Readmissions are being increasingly used as an indicator of quality of care.
Dr Kaci Christian and colleagues identified risk factors for 30-day readmission in hospitalized patients with inflammatory bowel disease.
Patients with inflammatory bowel disease hospitalized between 2004 and 2013 at the University of Maryland were identified.
Demographic and clinical information were extracted from the medical record for each admission.
Multivariate logistic regression was performed to determine the association between these variables and readmission.
The research team identified 1213 admissions in 498 patients.
|Underweight or obese patients were nearly twice as likely to be readmitted|
|Inflammatory Bowel Diseases|
The team followed 19% of index admissions by a 30-day readmission.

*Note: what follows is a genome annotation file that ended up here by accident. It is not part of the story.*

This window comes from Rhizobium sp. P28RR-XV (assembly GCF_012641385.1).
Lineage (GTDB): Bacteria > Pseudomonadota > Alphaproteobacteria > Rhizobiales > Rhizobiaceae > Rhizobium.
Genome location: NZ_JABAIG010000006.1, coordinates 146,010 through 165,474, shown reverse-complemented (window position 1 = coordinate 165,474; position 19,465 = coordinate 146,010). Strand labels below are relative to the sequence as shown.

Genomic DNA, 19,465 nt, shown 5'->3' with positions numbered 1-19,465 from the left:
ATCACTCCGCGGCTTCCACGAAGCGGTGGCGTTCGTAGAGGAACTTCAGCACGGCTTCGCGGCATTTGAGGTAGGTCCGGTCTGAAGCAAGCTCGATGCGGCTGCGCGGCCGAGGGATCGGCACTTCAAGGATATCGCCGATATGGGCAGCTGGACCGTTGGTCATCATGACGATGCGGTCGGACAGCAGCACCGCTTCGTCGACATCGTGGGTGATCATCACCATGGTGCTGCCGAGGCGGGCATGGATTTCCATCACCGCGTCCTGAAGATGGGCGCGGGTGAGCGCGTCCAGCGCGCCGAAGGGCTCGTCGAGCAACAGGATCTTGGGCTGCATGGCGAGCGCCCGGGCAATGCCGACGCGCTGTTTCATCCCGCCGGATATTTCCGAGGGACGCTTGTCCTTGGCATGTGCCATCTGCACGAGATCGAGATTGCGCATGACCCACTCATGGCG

Approximately 70% of the population was white, 60% were women, and 68% had Crohn's disease.
Concurrent congestive heart failure and chronic obstructive pulmonary disease, history of steroid use, diverting ileostomy, subtotal colectomy, or a thromboembolic event during index admission, and IV antibiotics or restricted diet at discharge were associated with readmission.
The researchers noted that patients with congestive heart failure or chronic obstructive pulmonary disease were more likely to be readmitted.
Underweight or obese patients were nearly twice as likely to be readmitted.
The research team found that those with past steroid use, new ileostomy, or those who were discharged on hyperalimentation were twice as likely to be readmitted.
Dr Christian's team concludes, "Nineteen percentage of patients with inflammatory bowel disease treated at a referral center are readmitted within 30 days."
"Our results suggest that patients with comorbid medical conditions, malnutrition or obesity, a new ileostomy, past steroid use, or those discharged on hyperalimentation are at increased risk for readmission."
"Research is needed to determine if targeted interventions for high-risk patients decreases readmissions."